Rants, Raves and Disses — Your Target May Shoot Back

Posted by Gary L. Bostwick | Sep 13, 2013 | 0 Comments

Simpler Freedom of Speech

An Oregon man wanted to tell the world he had attended a wedding two days before at a place called Dancing Deer Mountain, and if you were looking for a location to get married, this was not the place. It had been a “disaster.” Christopher Liles wanted to express himself, as many folks do, by posting a negative review on the Internet. It may cost him.

Posting is so easy. You think you can say whatever you want on the Internet. Think again.

People reviewed negatively are fighting back, using the law: merchants, restaurants, contractors, physicians, yoga teachers and others — among them, Carol Neumann and her husband, the owners of Dancing Deer Mountain.

It sounds pleasant enough, like a scene from a Disney movie. But Liles wasn't enchanted. Here's his post:

“Disaster!!!!! Find a different wedding venue.”

“There are many other great places to get married, this is not that place! The worst wedding experience of my life! The location is beautiful the problem is the owners. Carol (female owner) is two faced, crooked, and was rude to multiple guests. I was only happy with one thing: it was a beautiful wedding, when it wasn't raining and Carol and Tim stayed away. The owners did not make the rules clear to the people helping with set up even when they saw something they didn't like they waited until the day of the wedding to bring it up. They also changed the rules as they saw fit. We were told we had to leave at 9pm, but at 8:15 they started telling the guests that they had to leave immediately. The ‘bridal suite' was a tool shed that was painted pretty, but a shed all the same. In my opinion She will find a why [sic] to keep your $500 deposit, and will try to make you pay even more.”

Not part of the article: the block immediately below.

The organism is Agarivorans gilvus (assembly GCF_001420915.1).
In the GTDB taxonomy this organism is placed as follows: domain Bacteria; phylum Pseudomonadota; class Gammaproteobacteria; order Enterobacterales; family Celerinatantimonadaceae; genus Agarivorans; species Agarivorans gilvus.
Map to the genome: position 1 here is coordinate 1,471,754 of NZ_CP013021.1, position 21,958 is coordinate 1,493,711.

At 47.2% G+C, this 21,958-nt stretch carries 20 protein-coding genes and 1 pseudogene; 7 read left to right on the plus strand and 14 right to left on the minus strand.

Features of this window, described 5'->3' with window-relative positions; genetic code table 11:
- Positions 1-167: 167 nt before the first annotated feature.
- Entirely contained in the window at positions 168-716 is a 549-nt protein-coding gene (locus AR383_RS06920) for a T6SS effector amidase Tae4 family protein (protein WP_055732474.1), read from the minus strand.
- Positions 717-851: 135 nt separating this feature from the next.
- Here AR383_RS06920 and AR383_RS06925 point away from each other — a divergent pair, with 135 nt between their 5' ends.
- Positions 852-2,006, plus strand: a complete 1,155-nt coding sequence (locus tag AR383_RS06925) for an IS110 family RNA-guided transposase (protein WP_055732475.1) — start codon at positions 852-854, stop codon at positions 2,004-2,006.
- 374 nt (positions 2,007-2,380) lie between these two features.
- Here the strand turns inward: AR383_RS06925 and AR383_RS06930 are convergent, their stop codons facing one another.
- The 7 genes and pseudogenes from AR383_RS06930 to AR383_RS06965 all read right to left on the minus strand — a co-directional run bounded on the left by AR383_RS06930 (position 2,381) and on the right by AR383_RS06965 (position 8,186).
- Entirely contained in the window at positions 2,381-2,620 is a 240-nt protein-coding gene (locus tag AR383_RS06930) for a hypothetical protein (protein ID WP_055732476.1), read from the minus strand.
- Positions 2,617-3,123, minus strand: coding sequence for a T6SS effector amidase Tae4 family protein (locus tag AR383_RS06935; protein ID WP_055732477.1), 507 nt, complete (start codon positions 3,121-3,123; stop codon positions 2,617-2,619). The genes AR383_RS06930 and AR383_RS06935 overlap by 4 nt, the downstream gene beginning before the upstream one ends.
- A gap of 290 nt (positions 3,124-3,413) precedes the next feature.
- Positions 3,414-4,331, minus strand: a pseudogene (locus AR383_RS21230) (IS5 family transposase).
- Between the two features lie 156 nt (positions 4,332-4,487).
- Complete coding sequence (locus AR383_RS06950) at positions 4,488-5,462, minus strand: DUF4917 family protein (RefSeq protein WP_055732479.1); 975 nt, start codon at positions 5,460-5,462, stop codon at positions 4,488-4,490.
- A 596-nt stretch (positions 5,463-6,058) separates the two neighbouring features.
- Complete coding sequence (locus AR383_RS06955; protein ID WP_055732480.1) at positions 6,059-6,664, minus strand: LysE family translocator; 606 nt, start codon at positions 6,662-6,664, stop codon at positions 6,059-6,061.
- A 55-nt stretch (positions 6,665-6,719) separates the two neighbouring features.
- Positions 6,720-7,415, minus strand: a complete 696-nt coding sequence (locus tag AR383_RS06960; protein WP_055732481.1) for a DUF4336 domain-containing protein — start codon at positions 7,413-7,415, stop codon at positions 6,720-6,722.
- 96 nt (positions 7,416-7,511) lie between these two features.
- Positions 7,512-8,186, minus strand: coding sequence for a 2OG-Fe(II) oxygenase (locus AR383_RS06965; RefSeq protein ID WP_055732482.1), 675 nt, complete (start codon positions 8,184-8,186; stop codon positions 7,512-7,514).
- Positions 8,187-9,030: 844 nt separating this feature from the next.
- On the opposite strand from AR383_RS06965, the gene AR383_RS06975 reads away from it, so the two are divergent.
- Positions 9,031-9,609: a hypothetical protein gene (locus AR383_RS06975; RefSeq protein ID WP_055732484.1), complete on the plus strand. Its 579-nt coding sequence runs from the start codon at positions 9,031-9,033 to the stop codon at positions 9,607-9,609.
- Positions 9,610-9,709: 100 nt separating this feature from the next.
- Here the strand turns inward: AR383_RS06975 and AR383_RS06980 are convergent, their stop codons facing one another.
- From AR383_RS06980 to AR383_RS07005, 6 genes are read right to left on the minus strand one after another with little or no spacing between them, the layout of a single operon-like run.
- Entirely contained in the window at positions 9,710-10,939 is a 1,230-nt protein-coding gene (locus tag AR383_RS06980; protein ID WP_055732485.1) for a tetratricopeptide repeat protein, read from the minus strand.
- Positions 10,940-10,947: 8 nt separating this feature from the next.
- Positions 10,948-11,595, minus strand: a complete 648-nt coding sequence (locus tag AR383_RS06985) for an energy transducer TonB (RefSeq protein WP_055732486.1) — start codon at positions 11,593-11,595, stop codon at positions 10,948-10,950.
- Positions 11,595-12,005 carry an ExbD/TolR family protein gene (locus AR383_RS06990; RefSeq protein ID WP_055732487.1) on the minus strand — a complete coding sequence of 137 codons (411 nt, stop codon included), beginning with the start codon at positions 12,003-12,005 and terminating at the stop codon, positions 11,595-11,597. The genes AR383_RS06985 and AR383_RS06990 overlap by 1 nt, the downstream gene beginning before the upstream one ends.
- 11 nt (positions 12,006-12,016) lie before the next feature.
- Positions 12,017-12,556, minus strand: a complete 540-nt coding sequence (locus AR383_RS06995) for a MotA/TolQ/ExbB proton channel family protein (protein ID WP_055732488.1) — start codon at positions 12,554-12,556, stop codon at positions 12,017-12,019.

Doesn't Liles have a right to speak out? Well, as the first issue of this blog told you, “Not always.” Free expression is restricted by the government in many ways, despite what the First Amendment says. One of those ways is by passing laws giving a person harmed by claimed lies the right to go after your money in court.

And that's what Carol Neumann did. She sued Liles for $7,500, claiming Dancing Deer's business dropped off severely after the post. So far she has fought off Liles' attempts to dismiss her case. Neumann and other witnesses say that some of Liles' statements are false so it is headed for a trial.

But Neumann can't be compensated for everything Liles said. Can you figure out which statements above are claims the Oregon court says she can sue on and which she can't?

Don't be ashamed if you can't. Liles' rant is a great example of court cases all over the country deciding whether a person's statements are “opinion” or “factual statements.”

    • If they are opinion, the law protects our right to express them. The law can't punish you for opinions, evil or crazy as they might be.
  • But if your statements are facts, you're fair game for a person who says you're lying and your lies hurt them.

You ask yourself, “How do I know an opinion when I read it?” As lawyers say, “It's complicated.” The question keeps lawyers all over the country occupied for many hours a year. Don't think you'll find the definitive answer here. It depends on the facts and circumstances in a case, people don't agree on the answer most of the time and, most importantly, any state or judge may come up with a different result from the state next door or another judge down the hall. And... it's complicated. But some guidelines are clear.